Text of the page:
I have been rummaging through a wonderful treasure trove of family photos and documents that I recently collected from my mother. Quite a few of these provided some fun mysteries to pursue. I thought I would share a couple of my finds…
Exhibit A: The postcard
To keep things simple, I’m going to start by examining just the one item in this post…a postcard. The front of the postcard is at the top of the post. Here is the back:
Starting with the basics, the Postcard reads:
Got your letter alright will see you on Sunday next all being well. We are thinking of going to [unreadable] What do you think of the card will tell you about it when I see you.
Your loving sister, Cissy.
And it is addressed to:
31 Highgate Terrace
PARR is the maiden name of my paternal great-grandmother, so I can narrow down the search immediately. But, I do not know who “Dear Hellie” and “Your loving sister, Cissy” are. And Mrs Dilworth? Wouldn’t have the foggiest. The adventure begins!
A Closer Look
Before I start heading off blindly searching the records for Mrs Dilworth and Cissy, lets see what clues can be gleaned from the postcard.
Stamp: A blue green halfpenny Edward VII stamp.
Postmark: The card is post marked in Liverpool at 9am, 30 March 1904.
Postcard: Marked “Paget Prize Gravura” with dimensions: 5 1/2 inches x 3 1/2 inches
A scout around the internet helped me to glean a few facts. It appears that from about 1899, the standard postcard dimensions match exactly those of my postcard and the standard postage rate was a halfpenny. “Paget Prize” is the name of a photographic company and the term “Gravura” refers to a type of gaslight paper. Gaslight paper is apparently a “printing paper sufficiently insensitive that it can be used in weak artificial light, without the need for a darkroom”.1
From this time up until WWI, sending postcards became a bit of a craze with many hundreds and thousands of postcards whizzing around the postal system carrying everyday, ordinary messages – just like my postcard.
So, there really isn’t anything unusual about it. Rather, it is a typical example of how people communicated with each other at the time about little everyday things. Kind of like how we send an SMS to each other now to make sure someone picks up some bread and milk on the way home from work.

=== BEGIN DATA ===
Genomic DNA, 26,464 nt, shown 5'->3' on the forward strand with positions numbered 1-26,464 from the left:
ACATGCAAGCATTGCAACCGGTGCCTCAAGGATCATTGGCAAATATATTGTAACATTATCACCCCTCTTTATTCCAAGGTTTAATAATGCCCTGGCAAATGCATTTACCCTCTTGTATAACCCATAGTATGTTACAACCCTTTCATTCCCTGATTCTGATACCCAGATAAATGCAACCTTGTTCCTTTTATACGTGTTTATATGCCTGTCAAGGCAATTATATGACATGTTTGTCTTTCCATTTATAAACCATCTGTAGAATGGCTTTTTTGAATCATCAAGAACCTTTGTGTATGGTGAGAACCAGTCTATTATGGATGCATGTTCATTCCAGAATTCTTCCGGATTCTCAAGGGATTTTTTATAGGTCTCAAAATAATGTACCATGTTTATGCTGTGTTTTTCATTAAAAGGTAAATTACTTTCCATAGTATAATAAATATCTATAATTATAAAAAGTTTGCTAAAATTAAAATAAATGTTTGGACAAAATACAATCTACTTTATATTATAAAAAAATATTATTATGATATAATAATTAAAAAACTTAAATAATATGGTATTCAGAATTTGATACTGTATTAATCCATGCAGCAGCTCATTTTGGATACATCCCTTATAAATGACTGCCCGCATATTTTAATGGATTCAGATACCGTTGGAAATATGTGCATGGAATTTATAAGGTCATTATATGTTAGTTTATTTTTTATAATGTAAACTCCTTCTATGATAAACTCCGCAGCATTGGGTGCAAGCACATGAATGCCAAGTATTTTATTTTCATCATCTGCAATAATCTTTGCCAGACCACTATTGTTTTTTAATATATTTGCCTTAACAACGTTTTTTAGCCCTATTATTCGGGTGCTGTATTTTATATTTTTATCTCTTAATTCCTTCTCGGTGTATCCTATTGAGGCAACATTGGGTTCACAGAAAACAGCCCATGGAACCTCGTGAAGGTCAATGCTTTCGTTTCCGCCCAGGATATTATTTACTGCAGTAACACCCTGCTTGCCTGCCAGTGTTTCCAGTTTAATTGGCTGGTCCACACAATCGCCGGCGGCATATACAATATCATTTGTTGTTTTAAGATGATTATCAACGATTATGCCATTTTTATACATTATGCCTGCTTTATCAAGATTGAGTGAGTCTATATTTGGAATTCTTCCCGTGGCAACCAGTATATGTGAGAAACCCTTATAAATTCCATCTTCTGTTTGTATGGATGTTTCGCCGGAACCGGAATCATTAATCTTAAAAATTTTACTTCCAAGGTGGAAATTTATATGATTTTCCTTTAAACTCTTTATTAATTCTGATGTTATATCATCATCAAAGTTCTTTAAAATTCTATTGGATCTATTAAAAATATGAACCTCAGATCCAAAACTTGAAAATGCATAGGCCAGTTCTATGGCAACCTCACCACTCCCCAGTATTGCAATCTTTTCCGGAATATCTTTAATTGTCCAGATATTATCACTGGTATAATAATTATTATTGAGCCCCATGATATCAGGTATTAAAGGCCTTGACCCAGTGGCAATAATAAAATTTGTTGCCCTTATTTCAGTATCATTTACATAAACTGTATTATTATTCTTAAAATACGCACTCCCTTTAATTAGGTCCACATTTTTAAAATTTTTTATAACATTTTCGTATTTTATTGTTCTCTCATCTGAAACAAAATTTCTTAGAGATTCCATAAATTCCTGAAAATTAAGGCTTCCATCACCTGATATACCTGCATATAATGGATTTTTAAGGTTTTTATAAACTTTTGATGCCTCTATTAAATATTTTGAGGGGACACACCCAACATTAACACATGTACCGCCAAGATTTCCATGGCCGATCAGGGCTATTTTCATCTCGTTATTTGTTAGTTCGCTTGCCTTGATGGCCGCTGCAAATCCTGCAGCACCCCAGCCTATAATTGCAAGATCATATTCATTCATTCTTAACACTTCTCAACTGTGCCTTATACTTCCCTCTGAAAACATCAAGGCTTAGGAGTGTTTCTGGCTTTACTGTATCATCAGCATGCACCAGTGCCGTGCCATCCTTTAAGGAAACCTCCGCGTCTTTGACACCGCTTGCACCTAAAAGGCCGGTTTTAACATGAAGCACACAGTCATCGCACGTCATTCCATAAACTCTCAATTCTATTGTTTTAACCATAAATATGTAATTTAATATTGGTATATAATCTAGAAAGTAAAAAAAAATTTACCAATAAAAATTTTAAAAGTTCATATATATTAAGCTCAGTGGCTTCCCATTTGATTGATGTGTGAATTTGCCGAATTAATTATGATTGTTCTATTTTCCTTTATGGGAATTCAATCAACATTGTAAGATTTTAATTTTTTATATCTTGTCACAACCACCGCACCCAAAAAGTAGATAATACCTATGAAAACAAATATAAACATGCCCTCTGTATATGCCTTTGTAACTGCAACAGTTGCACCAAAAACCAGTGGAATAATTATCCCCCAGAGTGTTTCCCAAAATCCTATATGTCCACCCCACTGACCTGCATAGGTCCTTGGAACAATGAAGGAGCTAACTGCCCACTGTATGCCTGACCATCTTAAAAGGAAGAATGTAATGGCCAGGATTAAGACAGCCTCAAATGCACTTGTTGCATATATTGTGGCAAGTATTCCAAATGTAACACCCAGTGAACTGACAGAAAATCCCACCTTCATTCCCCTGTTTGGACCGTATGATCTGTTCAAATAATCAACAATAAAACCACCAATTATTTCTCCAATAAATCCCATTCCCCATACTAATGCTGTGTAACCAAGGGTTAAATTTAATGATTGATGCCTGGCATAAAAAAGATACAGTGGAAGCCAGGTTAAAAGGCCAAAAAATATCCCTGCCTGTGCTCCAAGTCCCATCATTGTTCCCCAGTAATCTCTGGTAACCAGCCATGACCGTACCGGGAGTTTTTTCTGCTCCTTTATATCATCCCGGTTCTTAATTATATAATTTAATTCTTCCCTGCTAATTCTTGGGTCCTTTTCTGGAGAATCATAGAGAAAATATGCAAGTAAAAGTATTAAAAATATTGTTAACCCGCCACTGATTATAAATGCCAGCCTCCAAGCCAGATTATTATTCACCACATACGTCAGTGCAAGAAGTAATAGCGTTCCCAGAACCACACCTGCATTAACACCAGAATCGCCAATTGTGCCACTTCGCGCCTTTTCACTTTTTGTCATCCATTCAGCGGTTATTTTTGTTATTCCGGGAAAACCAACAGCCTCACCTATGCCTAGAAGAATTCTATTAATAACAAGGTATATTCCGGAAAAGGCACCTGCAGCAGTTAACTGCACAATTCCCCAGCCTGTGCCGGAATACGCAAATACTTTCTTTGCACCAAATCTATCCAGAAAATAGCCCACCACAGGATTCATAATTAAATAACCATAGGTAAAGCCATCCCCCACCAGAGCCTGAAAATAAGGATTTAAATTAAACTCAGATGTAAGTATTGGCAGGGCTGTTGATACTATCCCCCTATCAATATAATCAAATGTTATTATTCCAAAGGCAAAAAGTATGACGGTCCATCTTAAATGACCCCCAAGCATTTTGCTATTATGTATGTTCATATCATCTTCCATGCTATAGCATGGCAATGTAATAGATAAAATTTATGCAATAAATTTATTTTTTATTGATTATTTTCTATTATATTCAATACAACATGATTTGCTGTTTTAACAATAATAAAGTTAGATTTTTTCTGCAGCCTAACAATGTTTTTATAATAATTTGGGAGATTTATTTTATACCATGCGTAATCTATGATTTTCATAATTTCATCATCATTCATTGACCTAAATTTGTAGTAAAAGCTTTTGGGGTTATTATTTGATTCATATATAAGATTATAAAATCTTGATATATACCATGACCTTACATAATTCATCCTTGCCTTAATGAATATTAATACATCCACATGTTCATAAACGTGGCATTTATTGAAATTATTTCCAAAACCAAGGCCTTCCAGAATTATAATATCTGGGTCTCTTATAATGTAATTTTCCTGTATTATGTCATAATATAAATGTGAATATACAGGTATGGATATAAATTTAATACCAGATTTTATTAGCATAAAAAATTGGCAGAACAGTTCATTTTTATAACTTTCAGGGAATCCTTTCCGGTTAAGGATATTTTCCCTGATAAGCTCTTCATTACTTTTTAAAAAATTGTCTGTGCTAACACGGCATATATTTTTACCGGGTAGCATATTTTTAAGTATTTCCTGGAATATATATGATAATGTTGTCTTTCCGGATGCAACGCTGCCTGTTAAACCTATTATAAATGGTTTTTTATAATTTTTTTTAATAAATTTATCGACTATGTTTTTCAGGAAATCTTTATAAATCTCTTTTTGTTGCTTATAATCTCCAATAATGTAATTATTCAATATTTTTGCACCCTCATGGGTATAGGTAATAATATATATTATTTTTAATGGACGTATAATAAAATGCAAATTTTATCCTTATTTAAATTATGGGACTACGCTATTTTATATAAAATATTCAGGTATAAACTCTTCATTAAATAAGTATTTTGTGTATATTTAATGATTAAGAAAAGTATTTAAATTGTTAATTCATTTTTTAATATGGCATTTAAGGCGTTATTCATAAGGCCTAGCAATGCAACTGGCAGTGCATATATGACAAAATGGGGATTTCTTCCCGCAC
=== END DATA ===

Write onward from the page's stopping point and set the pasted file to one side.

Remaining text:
Therefore, the most useful information is the postmark, giving it a place in time and space that I can use to focus my search.
First Step – Who is “Hellie”?
Given I have a name, address and a date, it seems the most obvious thing to do is to check out the 1901 UK census since it is the closest in time to the postcard.
In the 1901 Census, I couldn’t find any PARRs or DILWORTHs at the Highgate Terrace address. However, I did find Esther Ellen PARR, 33 years of age, born in Ormskirk Lancashire and a domestic servant to John Jackson DILWORTH, a civil engineer, and his wife, Mary. They were living at the time at 4 Cliff Street Preston, Lancashire.2
Esther Ellen PARR is the eldest sister of my great-grandmother, Sarah Elizabeth PARR.
But, Hellie? Hellie is a nickname for Ellen.
One mystery solved.
By the way, interesting how it was addressed via the mistress of the house. I wonder if this was the normal practice?
Next – Who is “Cissy”?
The nickname “Cissy” can have many origins. The more obvious is that it is a shortened name for names like Cecilia, Frances, Millicent etc. I have also seen it used where there is only one daughter amongst a family of sons. Another alternative is when it is used for the oldest or the youngest sister.
Hmmm. Lots of scope there. Let’s look at the family.
There were five siblings:
- Esther Ellen PARR (baptised MOSS)
- Margaret Ann PARR
- Elizabeth PARR
- James PARR
- Sarah Elizabeth PARR
Esther has been identified as “Hellie” and I think we can safely take James off the list. Elizabeth unfortunately died at the age of 2 in 1874. So that leaves two sisters.
In the 1901 UK Census, Margaret was living in Ormskirk.3 However, her sister, Sarah Elizabeth, had married John KIRBY, and was living in Liverpool.4
Since the postcard was posted from Liverpool, I therefore believe that my great grandmother, Sarah Elizabeth KIRBY (PARR) was most likely to be “Cissy”.
Final mystery – Who is the Baby?
I have absolutely no idea.
As far as I can determine, Sarah only had two children: Margaret Ellen (born 1900) and Edith (born 1903). So maybe it is a picture of one of them. Or maybe it is some other random child. I really don’t have any way of knowing as I have no other photos to compare against.
And, of course, Sarah writing, “What do you think of the card will tell you about it when I see you”, is clearly designed to taunt, tease and drive the family historian mad with frustration!
At least I have an example of my great grandmother’s handwriting and I now know her family nickname – not just the name she has in official records. And a tiny glimpse into her everyday life.
2 “1901 England Census,” database and image, findmypast.com.au (http://www.findmypast.com.au: accessed 5 June 2015), entry for John Jackson Dilworth household , Preston, Avenham, Lancashire; citing PRO RG13/3954, folio 121, p. 32; Preston registration district, household 151.
3 “1901 England Census,” database and image, findmypast.com.au (http://www.findmypast.com.au: accessed 5 June 2015), entry for John Baxendale household , Ormskirk, Aughton, Lancashire; citing PRO RG13/3544, folio 110, p. 25; Ormskirk registration district, household 115.
4 “1901 England Census,” database and image, Ancestry.com (http://www.ancestry.com : accessed 25 August 2013), entry for Sarah Parr household, Ormskirk, Ormskirk, Lancashire; citing PRO RG 13/3544, folio 76, p. 1; Ormskirk registration district, Ormskirk subdistrict, ED 5, household 3.